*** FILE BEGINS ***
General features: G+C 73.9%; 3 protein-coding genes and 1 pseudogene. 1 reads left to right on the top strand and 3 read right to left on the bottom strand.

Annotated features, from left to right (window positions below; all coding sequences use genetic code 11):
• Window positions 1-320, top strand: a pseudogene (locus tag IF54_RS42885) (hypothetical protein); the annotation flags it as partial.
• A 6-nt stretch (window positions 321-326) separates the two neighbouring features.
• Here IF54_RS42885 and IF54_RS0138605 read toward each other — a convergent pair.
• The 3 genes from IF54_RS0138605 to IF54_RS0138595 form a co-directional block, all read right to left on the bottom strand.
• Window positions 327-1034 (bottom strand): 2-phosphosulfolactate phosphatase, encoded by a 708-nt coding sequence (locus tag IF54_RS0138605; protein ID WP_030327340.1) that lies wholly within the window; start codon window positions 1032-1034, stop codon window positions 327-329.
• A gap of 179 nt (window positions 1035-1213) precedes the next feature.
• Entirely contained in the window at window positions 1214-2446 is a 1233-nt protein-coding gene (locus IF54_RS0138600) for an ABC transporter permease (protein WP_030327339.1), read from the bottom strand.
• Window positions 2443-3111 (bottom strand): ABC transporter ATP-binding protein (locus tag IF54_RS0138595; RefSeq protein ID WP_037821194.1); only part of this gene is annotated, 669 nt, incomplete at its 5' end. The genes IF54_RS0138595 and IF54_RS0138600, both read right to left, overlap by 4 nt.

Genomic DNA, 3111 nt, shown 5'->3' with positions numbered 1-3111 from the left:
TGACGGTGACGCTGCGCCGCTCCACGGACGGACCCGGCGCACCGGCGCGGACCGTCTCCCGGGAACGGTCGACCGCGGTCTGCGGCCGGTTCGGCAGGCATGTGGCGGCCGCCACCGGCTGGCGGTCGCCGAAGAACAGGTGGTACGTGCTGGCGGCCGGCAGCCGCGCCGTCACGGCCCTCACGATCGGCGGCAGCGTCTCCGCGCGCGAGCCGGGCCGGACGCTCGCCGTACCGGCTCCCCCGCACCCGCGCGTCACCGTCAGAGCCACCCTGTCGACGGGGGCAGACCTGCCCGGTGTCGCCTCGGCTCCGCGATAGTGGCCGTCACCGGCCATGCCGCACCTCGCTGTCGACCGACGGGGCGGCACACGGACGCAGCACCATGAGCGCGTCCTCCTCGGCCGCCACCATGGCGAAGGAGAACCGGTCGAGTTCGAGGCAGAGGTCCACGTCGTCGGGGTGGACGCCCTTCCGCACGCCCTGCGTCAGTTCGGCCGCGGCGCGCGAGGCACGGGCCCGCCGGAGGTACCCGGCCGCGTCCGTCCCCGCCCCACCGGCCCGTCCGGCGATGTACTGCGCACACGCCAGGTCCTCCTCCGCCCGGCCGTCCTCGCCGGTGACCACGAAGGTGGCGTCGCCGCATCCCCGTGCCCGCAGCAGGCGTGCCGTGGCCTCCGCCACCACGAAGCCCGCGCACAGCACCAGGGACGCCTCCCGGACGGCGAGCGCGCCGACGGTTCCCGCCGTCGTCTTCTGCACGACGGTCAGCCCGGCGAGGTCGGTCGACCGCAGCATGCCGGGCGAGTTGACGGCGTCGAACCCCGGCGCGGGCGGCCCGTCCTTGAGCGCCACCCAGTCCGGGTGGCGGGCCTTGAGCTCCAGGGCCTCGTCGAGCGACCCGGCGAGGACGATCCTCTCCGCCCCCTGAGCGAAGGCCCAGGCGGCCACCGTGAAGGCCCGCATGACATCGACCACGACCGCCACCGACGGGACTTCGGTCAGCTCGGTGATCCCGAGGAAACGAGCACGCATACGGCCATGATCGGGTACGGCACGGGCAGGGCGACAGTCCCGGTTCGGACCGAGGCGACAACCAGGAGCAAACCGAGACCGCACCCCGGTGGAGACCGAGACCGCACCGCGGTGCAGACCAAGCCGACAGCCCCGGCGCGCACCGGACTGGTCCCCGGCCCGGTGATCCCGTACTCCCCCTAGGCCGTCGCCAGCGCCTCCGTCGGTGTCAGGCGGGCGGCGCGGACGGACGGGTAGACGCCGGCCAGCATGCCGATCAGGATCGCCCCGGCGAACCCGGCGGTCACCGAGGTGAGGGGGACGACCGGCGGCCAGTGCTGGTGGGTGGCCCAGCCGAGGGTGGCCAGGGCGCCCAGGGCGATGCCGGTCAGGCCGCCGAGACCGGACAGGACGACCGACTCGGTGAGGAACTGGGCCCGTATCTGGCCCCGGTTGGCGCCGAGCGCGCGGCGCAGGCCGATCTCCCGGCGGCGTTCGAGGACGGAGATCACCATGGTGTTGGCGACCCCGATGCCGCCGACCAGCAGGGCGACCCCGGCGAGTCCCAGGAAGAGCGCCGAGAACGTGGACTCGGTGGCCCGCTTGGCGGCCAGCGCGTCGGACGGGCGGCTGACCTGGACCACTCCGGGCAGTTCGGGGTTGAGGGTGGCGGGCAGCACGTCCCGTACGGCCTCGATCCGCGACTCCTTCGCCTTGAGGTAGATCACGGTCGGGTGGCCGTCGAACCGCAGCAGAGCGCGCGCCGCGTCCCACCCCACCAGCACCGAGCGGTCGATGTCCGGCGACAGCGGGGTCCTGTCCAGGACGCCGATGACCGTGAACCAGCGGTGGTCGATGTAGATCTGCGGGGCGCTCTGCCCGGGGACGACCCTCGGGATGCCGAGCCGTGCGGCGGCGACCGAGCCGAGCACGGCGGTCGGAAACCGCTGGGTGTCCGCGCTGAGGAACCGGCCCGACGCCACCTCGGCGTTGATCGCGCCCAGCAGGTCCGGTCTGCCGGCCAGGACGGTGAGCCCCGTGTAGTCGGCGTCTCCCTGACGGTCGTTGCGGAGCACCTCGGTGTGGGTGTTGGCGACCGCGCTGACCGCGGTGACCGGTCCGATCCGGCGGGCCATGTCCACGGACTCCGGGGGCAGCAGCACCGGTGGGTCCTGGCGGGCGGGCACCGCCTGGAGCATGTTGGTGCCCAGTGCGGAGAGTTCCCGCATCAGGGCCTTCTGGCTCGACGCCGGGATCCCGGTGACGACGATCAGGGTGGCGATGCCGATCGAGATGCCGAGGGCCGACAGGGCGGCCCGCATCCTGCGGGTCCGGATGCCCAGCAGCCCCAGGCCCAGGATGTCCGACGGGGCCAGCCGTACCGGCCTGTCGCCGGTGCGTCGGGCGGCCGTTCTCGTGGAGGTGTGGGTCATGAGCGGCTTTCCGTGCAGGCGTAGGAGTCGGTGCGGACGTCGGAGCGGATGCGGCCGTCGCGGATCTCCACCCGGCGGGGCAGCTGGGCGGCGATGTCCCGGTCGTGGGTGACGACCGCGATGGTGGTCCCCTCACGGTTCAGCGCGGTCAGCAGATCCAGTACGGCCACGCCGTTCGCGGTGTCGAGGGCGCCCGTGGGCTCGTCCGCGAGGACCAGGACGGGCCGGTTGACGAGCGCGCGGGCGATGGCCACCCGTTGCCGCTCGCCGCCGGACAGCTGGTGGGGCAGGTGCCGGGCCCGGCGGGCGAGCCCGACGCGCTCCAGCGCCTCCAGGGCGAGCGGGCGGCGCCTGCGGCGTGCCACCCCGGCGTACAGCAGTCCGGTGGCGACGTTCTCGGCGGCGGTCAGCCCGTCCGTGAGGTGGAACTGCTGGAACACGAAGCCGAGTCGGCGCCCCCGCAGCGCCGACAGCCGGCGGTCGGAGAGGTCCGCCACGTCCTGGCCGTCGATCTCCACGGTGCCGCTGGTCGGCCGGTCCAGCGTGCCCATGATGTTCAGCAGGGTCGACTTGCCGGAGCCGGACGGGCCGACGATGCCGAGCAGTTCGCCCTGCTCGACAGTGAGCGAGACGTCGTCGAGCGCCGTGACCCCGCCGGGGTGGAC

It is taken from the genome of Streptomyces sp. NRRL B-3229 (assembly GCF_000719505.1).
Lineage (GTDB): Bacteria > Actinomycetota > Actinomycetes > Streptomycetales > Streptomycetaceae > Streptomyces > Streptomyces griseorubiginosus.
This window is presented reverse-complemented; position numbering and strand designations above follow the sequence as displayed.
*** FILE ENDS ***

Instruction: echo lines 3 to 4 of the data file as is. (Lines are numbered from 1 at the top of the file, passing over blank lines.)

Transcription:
• Window positions 1-320, top strand: a pseudogene (locus tag IF54_RS42885) (hypothetical protein); the annotation flags it as partial.
• A 6-nt stretch (window positions 321-326) separates the two neighbouring features.